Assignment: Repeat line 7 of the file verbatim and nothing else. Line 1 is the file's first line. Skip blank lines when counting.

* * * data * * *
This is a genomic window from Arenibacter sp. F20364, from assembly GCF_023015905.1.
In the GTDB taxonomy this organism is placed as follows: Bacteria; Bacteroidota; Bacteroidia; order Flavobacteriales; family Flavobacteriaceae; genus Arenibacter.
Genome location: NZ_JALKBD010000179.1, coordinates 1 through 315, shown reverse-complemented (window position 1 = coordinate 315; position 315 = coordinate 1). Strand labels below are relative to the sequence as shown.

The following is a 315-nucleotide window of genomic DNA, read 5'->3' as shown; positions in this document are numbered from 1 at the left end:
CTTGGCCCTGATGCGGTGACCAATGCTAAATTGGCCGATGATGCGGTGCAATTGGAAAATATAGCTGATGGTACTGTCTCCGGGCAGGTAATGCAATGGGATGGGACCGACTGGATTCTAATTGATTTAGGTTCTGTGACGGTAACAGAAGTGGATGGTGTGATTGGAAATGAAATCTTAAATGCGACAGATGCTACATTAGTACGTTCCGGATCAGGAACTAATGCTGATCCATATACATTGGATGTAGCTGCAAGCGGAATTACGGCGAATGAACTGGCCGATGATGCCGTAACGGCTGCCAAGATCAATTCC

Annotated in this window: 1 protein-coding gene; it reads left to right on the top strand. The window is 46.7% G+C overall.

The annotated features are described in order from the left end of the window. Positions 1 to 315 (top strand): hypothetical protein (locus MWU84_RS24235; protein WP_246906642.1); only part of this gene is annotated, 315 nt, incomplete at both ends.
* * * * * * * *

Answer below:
The annotated features are described in order from the left end of the window. Positions 1 to 315 (top strand): hypothetical protein (locus MWU84_RS24235; protein WP_246906642.1); only part of this gene is annotated, 315 nt, incomplete at both ends.